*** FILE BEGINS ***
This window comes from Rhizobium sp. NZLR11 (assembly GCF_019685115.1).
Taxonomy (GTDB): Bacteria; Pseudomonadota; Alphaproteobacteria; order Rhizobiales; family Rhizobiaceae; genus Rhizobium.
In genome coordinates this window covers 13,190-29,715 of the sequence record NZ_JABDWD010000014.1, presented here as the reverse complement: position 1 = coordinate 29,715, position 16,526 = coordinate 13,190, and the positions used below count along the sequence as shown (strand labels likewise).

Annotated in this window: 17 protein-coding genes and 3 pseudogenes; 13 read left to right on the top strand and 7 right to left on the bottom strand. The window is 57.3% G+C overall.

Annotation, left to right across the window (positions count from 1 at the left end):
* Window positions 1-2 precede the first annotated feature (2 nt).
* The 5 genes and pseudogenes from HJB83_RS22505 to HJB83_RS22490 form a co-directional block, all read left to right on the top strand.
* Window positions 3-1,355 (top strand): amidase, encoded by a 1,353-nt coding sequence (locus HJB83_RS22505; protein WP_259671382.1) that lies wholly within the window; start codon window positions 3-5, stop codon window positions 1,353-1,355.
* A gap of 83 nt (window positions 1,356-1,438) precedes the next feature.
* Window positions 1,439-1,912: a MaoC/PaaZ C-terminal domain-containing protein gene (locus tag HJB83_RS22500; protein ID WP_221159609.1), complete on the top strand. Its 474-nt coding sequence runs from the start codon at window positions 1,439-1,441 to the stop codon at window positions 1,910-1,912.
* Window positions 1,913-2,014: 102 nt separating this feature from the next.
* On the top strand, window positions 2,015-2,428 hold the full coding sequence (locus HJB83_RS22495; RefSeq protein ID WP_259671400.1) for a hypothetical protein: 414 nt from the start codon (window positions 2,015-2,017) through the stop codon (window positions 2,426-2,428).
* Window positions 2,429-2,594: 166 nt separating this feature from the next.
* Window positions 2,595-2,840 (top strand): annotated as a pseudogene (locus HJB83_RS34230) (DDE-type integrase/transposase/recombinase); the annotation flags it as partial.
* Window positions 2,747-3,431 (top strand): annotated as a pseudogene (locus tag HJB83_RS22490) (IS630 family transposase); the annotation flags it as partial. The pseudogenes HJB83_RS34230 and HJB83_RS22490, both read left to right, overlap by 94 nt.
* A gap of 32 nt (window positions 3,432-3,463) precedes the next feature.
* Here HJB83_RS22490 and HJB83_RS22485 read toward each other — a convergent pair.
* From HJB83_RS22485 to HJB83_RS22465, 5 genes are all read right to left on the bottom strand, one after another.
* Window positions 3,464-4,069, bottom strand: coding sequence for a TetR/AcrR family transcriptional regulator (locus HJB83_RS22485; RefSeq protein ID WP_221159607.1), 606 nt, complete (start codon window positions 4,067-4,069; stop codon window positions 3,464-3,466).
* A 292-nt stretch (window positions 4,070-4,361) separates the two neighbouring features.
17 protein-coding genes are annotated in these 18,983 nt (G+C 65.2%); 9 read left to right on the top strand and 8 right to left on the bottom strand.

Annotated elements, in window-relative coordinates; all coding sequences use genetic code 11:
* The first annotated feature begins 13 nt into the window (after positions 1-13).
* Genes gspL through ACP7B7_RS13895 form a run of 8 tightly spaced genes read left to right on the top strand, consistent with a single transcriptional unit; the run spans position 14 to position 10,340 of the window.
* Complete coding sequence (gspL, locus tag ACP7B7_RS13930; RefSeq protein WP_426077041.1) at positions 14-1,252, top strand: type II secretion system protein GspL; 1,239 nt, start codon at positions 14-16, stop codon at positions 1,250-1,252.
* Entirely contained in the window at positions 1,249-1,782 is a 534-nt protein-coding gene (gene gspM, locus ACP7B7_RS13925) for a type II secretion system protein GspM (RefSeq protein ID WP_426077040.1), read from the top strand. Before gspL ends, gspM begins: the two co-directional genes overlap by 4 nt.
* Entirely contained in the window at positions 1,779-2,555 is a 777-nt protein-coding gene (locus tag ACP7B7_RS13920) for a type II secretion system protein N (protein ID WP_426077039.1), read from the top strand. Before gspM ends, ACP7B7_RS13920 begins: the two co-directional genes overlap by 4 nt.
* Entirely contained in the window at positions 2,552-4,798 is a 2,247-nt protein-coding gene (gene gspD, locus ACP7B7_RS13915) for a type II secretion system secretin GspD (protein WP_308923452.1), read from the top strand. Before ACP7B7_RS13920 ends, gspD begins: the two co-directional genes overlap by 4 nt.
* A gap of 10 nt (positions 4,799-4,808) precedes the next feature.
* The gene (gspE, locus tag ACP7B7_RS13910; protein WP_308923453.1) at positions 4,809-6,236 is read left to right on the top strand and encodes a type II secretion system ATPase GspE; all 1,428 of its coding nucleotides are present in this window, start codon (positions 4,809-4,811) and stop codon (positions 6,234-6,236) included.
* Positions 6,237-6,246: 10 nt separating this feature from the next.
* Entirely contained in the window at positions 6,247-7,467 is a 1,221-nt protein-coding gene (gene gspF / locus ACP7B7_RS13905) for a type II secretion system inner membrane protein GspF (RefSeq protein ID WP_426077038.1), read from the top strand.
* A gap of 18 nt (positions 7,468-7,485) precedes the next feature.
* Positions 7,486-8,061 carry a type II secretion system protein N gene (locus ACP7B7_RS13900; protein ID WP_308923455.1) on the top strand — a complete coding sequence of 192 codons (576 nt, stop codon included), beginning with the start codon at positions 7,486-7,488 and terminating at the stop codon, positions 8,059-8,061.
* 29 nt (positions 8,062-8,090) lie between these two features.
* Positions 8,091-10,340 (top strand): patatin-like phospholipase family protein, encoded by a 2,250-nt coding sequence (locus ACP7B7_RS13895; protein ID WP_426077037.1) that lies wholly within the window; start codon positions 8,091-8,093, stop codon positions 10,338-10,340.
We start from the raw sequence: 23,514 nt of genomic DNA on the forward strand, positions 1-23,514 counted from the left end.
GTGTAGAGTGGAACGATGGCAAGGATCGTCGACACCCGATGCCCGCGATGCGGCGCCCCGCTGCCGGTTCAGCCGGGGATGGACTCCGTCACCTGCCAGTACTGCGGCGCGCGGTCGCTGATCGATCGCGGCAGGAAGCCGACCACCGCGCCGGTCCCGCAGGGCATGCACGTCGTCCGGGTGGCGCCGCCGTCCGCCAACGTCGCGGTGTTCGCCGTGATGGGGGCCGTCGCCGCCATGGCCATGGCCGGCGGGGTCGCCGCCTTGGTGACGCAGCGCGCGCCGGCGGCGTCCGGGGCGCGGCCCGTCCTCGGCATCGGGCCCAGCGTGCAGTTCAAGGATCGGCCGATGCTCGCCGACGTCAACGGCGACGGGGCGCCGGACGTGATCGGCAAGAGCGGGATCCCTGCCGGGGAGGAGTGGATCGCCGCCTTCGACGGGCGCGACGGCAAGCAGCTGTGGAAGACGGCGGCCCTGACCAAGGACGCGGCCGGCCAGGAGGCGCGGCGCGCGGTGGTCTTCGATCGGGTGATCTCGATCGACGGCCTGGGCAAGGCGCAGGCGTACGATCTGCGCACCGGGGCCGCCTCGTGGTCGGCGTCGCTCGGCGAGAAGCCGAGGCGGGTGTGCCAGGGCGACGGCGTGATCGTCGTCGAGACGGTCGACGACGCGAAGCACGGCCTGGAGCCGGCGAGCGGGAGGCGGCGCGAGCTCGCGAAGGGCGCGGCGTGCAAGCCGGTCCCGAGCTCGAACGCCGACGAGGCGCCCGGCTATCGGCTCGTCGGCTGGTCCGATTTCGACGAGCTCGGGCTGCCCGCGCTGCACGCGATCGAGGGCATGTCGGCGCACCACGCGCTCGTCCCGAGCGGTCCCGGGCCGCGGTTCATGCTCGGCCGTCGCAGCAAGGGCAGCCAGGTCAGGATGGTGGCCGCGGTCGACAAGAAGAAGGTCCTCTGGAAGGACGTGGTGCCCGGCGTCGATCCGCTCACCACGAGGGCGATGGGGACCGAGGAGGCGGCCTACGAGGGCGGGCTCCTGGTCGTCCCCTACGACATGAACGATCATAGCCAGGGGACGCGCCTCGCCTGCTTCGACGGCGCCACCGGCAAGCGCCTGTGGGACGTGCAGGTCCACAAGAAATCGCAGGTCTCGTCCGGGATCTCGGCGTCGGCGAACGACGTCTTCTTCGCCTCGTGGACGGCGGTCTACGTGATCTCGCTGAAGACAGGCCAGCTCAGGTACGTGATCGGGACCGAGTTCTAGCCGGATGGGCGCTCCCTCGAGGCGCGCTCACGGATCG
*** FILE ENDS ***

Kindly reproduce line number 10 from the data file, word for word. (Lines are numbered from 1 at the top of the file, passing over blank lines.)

* Window positions 1,439-1,912: a MaoC/PaaZ C-terminal domain-containing protein gene (locus tag HJB83_RS22500; protein ID WP_221159609.1), complete on the top strand. Its 474-nt coding sequence runs from the start codon at window positions 1,439-1,441 to the stop codon at window positions 1,910-1,912.